Margaret Fraser, a Canadian Foodie Icon and home economist passed away on October 27, 2012 in her 83rd year. She helped change the face of Canadian home cooking and I was lucky enough to meet her in 1999.
I was attending a luncheon in her honour. I’d been a fan of this iconic foodie and was totally gobsmacked when I met her. If you know me even remotely, you’ll understand the magnitude of my being left speechless.
Marg was born in Saskatoon and graduated with a degree in Home Economics from the University of Saskatchewan. She came to Toronto to do her internship as a dietitian at Toronto Western Hospital, but fortunately for we foodies her career shifted when she became an Associate Food Editor of Canadian Living magazine. She went on to influence home cooks across Canada acting as editor/contributor for countless issues of Canadian Living as well and many of their cookbooks.
She co-authored 2 other cookbooks. A Century of Canadian Home Cooking, which she co-authored with another foodie legend Carol Ferguson, is my go to book when I’m on the hunt for pure Canadian foods and our foodie history. The day I met her she signed my copy. Love what she wrote: “How much do you remember? Ask your family?”
Recognized with a Canadian Culinary Landmarks Hall of Fame Award, an award given to Canadian food writers who have contributed a stellar culinary book or body of works to the Canadian culture, Marg’s other awards include the Silver Ladle Award from Toronto Culinary Guild, shared with Elizabeth Baird, another Canadian Foodie Icon, the THEA Marjorie Flint Award, shared with Carol Ferguson, plus she was a Hall of Famer at the Ontario Home Economists in Business, one of the associations I belong to.
So there I stood with my book in hand, stunned. When I get really nervous I start rambling, which explains why Denis Leary thinks I’m insane. So there I stood in front of Ms. Fraser clutching my book and…. I started jabbering. All inane, all really embarrassing, I’m sure, I have no recollection. Bless her heart for just smiling and signing.
To honour her and her home economist roots I took her recipe from an amazing article that Elizabeth Baird wrote about her in the Toronto Sun, click here to read it.
To honour her and to keep our traditional recipes alive I baked her amazing buttery shortbread. It’s fabulous, crisp, buttery and delicious. I hope she doesn’t mind up in foodie heaven, but I did do one little thing different, heck I’m a home economist too! (I had one of my healthy moments and considered using whole wheat flour, gave my head a shake and thought better, its Christmas baking for the love of Pete! My wee change is in the method)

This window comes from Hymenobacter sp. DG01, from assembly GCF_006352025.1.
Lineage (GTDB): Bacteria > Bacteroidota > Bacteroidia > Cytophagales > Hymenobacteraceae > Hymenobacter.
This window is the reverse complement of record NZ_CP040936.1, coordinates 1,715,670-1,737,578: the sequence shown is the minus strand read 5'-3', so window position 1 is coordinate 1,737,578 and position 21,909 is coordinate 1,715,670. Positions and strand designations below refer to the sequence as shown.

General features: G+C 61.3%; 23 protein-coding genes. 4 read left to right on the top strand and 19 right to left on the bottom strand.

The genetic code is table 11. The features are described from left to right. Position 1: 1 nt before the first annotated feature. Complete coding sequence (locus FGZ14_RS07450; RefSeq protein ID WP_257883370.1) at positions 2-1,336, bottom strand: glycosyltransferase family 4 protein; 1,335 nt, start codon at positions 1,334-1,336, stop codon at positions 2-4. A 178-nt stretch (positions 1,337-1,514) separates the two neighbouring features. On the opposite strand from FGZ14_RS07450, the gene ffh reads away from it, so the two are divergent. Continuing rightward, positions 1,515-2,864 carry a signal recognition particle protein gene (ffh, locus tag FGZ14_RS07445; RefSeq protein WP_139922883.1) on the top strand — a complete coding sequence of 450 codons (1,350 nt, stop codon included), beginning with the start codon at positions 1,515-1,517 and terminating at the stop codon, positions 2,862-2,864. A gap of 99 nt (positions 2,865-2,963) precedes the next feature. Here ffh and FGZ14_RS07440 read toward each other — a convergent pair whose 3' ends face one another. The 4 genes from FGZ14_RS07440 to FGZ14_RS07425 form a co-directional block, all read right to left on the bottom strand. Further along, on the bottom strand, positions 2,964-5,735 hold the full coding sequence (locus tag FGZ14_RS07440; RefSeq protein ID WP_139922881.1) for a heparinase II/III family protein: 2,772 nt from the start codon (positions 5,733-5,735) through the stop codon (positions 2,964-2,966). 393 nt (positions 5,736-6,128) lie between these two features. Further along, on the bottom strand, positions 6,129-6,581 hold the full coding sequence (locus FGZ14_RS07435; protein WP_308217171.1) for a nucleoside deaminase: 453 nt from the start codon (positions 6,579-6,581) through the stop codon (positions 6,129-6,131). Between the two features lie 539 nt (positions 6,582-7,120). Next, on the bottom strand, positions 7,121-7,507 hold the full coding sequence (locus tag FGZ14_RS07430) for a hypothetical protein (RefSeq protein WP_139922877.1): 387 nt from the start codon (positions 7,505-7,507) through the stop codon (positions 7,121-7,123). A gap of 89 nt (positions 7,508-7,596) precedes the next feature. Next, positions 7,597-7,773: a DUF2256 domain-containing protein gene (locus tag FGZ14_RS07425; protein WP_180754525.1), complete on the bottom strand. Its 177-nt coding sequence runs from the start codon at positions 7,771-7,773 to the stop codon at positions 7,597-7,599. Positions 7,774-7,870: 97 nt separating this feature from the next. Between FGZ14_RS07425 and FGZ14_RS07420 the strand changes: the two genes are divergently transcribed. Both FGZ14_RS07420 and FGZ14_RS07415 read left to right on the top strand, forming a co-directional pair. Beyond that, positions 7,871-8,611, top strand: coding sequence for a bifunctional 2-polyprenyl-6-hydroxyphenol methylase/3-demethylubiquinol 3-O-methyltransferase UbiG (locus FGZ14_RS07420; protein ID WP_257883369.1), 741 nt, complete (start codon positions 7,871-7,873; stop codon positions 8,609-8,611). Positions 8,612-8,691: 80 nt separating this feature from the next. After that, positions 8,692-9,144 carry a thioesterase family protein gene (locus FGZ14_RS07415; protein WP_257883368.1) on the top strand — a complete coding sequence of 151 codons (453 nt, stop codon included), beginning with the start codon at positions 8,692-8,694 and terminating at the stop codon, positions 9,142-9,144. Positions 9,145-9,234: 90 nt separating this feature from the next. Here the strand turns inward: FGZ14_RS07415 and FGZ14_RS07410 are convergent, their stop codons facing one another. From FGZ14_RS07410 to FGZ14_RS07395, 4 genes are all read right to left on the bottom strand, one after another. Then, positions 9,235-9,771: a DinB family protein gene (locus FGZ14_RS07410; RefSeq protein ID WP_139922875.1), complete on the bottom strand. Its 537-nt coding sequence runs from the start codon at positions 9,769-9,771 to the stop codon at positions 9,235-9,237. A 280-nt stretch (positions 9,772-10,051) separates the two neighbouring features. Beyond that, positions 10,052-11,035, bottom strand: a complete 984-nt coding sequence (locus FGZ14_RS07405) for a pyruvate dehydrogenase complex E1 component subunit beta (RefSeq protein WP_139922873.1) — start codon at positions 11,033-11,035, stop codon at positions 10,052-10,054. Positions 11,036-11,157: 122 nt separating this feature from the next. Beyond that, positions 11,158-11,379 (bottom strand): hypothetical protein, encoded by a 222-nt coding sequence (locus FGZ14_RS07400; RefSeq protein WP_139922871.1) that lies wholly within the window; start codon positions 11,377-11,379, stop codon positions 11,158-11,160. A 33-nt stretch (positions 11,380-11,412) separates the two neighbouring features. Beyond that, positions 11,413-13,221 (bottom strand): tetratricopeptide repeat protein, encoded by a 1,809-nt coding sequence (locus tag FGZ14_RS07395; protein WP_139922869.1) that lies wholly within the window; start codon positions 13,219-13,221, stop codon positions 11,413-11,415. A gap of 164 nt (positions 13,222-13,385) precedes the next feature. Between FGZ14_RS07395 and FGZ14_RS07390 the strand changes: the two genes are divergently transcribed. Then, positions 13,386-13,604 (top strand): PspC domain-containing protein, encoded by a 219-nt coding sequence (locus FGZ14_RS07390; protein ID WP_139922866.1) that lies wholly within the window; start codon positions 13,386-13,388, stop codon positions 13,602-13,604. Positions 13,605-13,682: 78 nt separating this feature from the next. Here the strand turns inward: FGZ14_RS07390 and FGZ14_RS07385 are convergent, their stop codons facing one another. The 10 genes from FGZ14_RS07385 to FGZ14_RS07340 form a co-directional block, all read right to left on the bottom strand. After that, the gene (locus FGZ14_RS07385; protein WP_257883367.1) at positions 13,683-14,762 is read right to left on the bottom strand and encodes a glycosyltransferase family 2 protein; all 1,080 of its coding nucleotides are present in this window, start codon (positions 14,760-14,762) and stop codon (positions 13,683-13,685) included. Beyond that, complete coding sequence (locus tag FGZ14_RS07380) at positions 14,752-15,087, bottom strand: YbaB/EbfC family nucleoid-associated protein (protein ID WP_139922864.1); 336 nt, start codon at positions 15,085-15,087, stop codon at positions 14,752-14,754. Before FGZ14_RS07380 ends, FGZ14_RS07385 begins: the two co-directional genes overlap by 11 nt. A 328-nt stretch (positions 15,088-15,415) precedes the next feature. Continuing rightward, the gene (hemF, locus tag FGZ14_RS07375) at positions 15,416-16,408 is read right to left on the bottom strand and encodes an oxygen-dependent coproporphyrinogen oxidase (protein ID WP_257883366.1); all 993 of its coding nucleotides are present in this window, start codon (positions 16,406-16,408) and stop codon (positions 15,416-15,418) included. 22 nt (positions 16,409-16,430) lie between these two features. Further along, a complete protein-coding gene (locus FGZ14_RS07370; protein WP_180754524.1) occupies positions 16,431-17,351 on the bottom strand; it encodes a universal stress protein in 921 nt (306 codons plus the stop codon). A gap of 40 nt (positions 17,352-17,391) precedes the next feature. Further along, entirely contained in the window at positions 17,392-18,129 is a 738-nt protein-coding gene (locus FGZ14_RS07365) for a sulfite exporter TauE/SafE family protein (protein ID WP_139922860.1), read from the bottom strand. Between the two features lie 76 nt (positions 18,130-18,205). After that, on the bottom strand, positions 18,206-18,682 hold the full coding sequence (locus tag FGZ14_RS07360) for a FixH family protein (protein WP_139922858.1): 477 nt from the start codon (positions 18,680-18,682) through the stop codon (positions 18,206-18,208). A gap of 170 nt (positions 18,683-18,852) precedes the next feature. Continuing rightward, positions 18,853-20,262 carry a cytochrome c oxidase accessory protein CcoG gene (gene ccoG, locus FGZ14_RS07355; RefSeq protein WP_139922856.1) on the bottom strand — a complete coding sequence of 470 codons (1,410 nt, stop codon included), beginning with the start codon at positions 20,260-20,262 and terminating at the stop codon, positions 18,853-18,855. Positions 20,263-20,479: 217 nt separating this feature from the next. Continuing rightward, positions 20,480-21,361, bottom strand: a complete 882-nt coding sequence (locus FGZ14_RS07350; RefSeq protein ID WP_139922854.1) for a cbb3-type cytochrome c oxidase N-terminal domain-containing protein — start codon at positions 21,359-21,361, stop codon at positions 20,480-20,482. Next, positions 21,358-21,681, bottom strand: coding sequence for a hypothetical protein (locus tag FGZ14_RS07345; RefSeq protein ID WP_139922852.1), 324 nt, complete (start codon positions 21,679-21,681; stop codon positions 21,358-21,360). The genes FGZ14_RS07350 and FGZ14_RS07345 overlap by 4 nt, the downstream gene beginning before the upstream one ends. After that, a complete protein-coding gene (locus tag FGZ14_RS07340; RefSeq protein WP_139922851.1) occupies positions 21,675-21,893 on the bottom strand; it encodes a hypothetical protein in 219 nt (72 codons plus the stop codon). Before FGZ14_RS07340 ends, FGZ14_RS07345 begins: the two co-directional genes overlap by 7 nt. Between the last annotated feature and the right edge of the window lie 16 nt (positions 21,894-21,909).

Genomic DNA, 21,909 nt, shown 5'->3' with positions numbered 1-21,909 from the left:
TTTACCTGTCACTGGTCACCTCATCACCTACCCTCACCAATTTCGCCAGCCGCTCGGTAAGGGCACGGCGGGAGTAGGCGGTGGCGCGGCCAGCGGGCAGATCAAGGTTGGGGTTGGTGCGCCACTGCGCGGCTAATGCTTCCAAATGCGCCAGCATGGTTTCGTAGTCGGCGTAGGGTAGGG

And because “The better the butter, the better the shortbread” a quote from one of fabulous followers on Twitter Diane Mitchell, I used Stirling butter.
Margaret Fraser’s Oatmeal Shortbread
From the Elizabeth Baird article
Marg Fraser’s connection to a Scottish heritage was visible in the bright red Fraser tartan jacket she often wore, and in recipes featuring one of her favourite ingredients: Rolled oats. She managed to include oats in bread, scones and even in these deliciously buttery shortbreads.
- 1 cup (250 ml) butter, softened
- 3/4 cup (175 ml) packed brown sugar
- 2 tsp. (10 ml) pure vanilla extract
- 2 cups (500 ml) all-purpose flour, spoon in and level off
- 1 cup (250 ml) quick-cooking rolled oats
In a large bowl, cream together butter and sugar; blend in vanilla. Gradually work in flour and oats, using spoon or fingers. Chill for about 20 minutes or until firm enough to roll. (here’s where I changed it a wee bit, I’m lazy…so I rolled it into 2 logs, wrapped it in parchment paper, chilled it for 1 hour, then all I had to do was cut in into ¼ inch slices and then baked it off)
Roll out on lightly floured surface, to about 1/4 inch (5 mm) thickness. Cut into 2-inch (5 cm) rounds. Place on ungreased (or parchment paper-lined) rimless baking sheets; prick with fork. Bake in centre of 325°F (160°C) oven until lightly browned, about 15-20 minutes.
Makes about 48-56 cookies.